Landaw recommends that boards recruit racially, ethnically, and gender diverse directors who can bring new professional backgrounds, skills, and experiences in areas relevant to the company’s strategic and operating needs, and who can introduce new views, perspectives, and approaches to problem-solving. In a family-owned business, this definition needs to include a multigenerational, and multi-branch board that can represent the many generations dedicated to preserving the familial legacy.

Boards that promote open communication or are egalitarian instead of hierarchical in their decision-making style, are more likely to benefit from social and professional diversity in the boardroom. It is not enough to simply add diverse voices to the board or council; the governing body needs to adapt to support the diversity of opinions in order to experience the benefits from diversity in decision-making. And studies have provided evidence that a culture that supports dissension, while sometimes challenging, will typically result in decisions that are of higher quality

If you seek continuity through generations, it cannot be realized without strong stewardship in the family. Stewardship is not innate, it is developed over time, as well as earned by the groups responsible for steering the ship. Those groups discuss, debate, and make important decisions, and must be equipped for those critical responsibilities.

“The need to understand the optimal composition of family governing bodies that will best serve the collective, the community, that is our family.”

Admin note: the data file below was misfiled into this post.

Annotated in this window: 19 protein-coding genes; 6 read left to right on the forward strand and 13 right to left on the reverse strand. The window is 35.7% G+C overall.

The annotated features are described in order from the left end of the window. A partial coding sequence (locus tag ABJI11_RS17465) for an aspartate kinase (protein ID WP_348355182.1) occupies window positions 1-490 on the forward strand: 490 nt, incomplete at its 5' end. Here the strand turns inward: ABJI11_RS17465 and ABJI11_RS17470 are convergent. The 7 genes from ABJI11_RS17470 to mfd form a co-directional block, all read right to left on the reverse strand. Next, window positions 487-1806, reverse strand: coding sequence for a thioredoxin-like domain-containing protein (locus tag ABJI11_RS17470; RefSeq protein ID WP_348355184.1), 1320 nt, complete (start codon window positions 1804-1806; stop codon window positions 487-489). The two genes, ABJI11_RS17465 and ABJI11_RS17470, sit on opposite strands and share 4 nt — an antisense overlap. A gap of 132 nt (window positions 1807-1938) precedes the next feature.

Homogeneity is an Illusion

Understanding our family isn’t easy. How could the siblings I grew up with be so different? What does this new generation really think, believe, want from life? Add to that, the need to understand the optimal composition of family governing bodies that will best serve the collective, the community, that is our family. What we know is that homogeneity will not accomplish that goal; and that a governing body that is made up of members who bring diverse philosophies, experiences, education, and opinions will likely in the long run, equip us with true representation; with recommendations and decisions that can be made with confidence, on behalf of the people we love.

Creary, Stephanie J., Mary-Hunter McDonnell, Sakshi Ghai, and Jared Scruggs. “When and Why Diversity Improves Your Board’s Performance.” Harvard Business Review. Mar 27 2019. Accessed online:

Hossain, Shahadat, Asadul Islam, and Ahasanul Haque. “Empirical Analysis to the factors impact on succession process of the family-owned businesses in Bangladesh, moderating role of education.” International Journal of Business Innovation and Research 24.4 (2020): 1-18.

Landaw, Jared L. “How Diverse Is Your Board, Really?” Harvard Business Review. June 11, 2020. Accessed online:

Likierman, Andrew. “The Elements of Good Judgment.” Harvard Business Review. Jan-Feb 2020. Accessed online:

Magnanelli, Barbara Sveva, Luigi Nasta, and Elisa Raoli. “Do Female Directors on Corporate Boards Make a Difference in Family-Owned Businesses?” Journal of International Accounting Research 19.1 (2020): 85-102.